Hipwell’s group built a computer model that accounts for those effects. It also accounts for how someone’s skin squishes when pressed against glass. The team shared its work in the March 2020 IEEE Transactions on Haptics.
Hipwell hopes this computer program can help product designers make screens that can provide a sense of what a displayed object might feel like. Those screens could be used for more than online shopping. A car’s dashboard might have sections that change texture for each menu, Hipwell says. A driver might change temperature settings or radio stations by touch while keeping her eyes on the road.
Wireless touch patches
Virtual doctor visits rose sharply during early days of the COVID-19 pandemic. But online appointments have limitations. Video doesn’t let doctors feel for swollen glands or press an abdomen to check for lumps. Remote medicine with a sense of touch might help at times when the doctor and patient can’t meet up in person. And it could be useful for people who live in areas far from doctors.
People in those places might someday get touch-sensing equipment at home. So might a pharmacy clinic, workplace — even the International Space Station. A robot, glove or other tool with sensors might then touch a patient’s body. The information it collected could then be relayed to a device somewhere else. A doctor at that distant location could then feel like they’re touching the patient.
The holdup right now is crafting the devices needed to translate data on touch into sensations. One option is a flexible patch that attaches to the skin. It’s upper layers hold a stretchy circuit board and tiny vibrating actuators to the patch. Wireless signals — created when someone touches a screen or device elsewhere — control the device. Energy to run the patch can be delivered wirelessly, notes John Rogers. He’s a physical chemist leading the device’s development at Northwestern University in Evanston, Ill. The group reported its initial progress two years ago in Nature.
Rogers’ team has since made its patch thinner and lighter. It also gives the wearer more detailed touch information. Plus, the latest version comes in custom sizes and shapes. Up to six patches can work at the same time on different parts of the body.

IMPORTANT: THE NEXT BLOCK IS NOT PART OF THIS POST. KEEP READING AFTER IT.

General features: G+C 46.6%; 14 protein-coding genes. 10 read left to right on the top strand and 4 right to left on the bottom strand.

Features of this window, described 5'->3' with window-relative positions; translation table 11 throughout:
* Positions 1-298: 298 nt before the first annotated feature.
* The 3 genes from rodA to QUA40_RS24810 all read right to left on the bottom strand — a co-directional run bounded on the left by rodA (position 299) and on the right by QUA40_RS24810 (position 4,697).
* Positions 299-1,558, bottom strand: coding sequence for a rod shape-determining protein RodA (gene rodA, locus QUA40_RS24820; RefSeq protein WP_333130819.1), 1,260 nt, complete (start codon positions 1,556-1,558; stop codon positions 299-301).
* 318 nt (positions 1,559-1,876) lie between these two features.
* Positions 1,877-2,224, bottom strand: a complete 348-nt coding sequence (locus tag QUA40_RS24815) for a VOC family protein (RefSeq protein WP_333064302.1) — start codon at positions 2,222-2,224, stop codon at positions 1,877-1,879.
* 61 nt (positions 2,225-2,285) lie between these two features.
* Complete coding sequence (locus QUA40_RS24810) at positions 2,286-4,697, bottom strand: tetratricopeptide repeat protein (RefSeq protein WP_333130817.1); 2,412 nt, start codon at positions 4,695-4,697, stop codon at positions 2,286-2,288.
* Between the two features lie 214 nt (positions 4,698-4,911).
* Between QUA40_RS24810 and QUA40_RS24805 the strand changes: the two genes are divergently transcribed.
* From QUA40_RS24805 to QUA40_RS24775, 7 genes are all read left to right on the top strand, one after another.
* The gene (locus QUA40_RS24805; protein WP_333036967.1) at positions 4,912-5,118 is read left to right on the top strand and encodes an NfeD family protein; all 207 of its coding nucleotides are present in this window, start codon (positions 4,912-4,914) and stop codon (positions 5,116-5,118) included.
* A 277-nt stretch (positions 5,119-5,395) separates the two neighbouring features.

The researchers wanted to make the patch work with common electronics. For that, the team created a program to send sensations from a touch screen to the patch. As one person moves her fingers across a smartphone or touch-screen computer, another person wearing the patch can feel that touch. So a child might feel a mom stroking his back. Or a patient might feel a doctor poking to see where their skin feels tender.
Rogers’ team believes its patch could upgrade artificial limbs, too. The patch can pick up signals from pressure on a prosthetic arm’s fingertips. Those signals can then be sent to a patch worn by the person with the artificial limb.
Other researchers also are testing ways to add tactile feedback to the artificial body parts. This could make the devices more user-friendly. For example, adding pressure and motion feedback helped people with an artificial leg walk with more confidence. The 2019 device also reduced the pain from phantom limbs.
Brown, the Johns Hopkins engineer, hopes to help people control the force of their artificial limbs. Nondisabled people adjust their hands’ force on instinct. For example, Brown takes his young daughter’s hand in a parking lot. If she starts to pull away, he gently squeezes. But he might hurt her if he couldn’t sense the stiffness of her hand.
Brown’s group tested two ways to give users feedback on the force exerted by their electronic limbs. In one, a device squeezed the user’s elbow. The other used a vibrating device strapped on near the wrist. The stiffer an object touched by the artificial limb was, the more pressure or greater the vibrations there were. Volunteers who had not lost limbs tried each setup. The test involved judging the stiffness of blocks with an artificial lower arm and hand.
Both types of feedback worked better than no feedback. But neither type seemed better than the other. “We think that is because, in the end, what the human user is doing is creating a map,” Brown says. Basically, people’s brains match up how much force corresponds to the intensity of each type of feedback. Brown and his colleagues shared this finding two years ago in the Journal of NeuroEngineering and Rehabilitation.
But the brain may not be able to correctly map all types of touch feedback from artificial body parts. One team in Sweden built bionic hands with touch sensors on the thumb. They sent signals to an electrode implanted around the user’s ulnar nerve. That’s in the arm. So, the feedback went directly into the nervous system.
Three people who had lost a hand tested these bionic hands. Users did feel a touch when the thumb was prodded. But that touch felt as if it came from somewhere else on the hand. The mismatch did not improve even after more than a year of use. Bensmaia was part of a team that shared the finding last December in Cell Reports.
That mismatch may have arisen because the team couldn’t match the touch signal to the right part of the nerve. Many bundles of fibers make up each nerve. Different bundles in the ulnar nerve receive and send signals to different parts of the hand. But the implanted electrode did not target the specific bundle of fibers that maps to the thumb.
Studies published in the past two years, though, have shown that people using these bionic hands could better control their grip than when they had used them with only feedback at the upper arm’s surface. People getting the direct nerve stimulation also reported feeling as if the hand was more a part of them.
As with the bionic hands, future haptic technology will likely need substantial refining to get things right. And virtual hugs and other simulated touch may never be as good as the real thing. But haptics may provide new ways to explore our world and stay in touch — both literally and virtually.